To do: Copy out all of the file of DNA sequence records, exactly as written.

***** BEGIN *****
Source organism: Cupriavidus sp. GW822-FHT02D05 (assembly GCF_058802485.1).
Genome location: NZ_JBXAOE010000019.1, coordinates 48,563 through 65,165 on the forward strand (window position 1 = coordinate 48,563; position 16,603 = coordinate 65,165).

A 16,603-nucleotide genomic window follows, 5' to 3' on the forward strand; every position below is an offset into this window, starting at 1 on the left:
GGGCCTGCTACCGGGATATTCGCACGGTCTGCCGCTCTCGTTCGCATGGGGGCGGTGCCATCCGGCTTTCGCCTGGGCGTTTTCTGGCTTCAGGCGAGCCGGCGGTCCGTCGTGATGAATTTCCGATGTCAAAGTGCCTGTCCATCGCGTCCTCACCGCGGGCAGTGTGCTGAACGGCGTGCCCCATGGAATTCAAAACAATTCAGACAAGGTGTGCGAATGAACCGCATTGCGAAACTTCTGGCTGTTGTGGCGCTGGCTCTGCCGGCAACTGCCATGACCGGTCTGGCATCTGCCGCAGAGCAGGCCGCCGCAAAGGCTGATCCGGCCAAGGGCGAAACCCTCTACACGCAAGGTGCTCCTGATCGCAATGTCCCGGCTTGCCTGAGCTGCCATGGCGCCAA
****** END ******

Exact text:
Source organism: Cupriavidus sp. GW822-FHT02D05 (assembly GCF_058802485.1).
Genome location: NZ_JBXAOE010000019.1, coordinates 48,563 through 65,165 on the forward strand (window position 1 = coordinate 48,563; position 16,603 = coordinate 65,165).

A 16,603-nucleotide genomic window follows, 5' to 3' on the forward strand; every position below is an offset into this window, starting at 1 on the left:
GGGCCTGCTACCGGGATATTCGCACGGTCTGCCGCTCTCGTTCGCATGGGGGCGGTGCCATCCGGCTTTCGCCTGGGCGTTTTCTGGCTTCAGGCGAGCCGGCGGTCCGTCGTGATGAATTTCCGATGTCAAAGTGCCTGTCCATCGCGTCCTCACCGCGGGCAGTGTGCTGAACGGCGTGCCCCATGGAATTCAAAACAATTCAGACAAGGTGTGCGAATGAACCGCATTGCGAAACTTCTGGCTGTTGTGGCGCTGGCTCTGCCGGCAACTGCCATGACCGGTCTGGCATCTGCCGCAGAGCAGGCCGCCGCAAAGGCTGATCCGGCCAAGGGCGAAACCCTCTACACGCAAGGTGCTCCTGATCGCAATGTCCCGGCTTGCCTGAGCTGCCATGGCGCCAA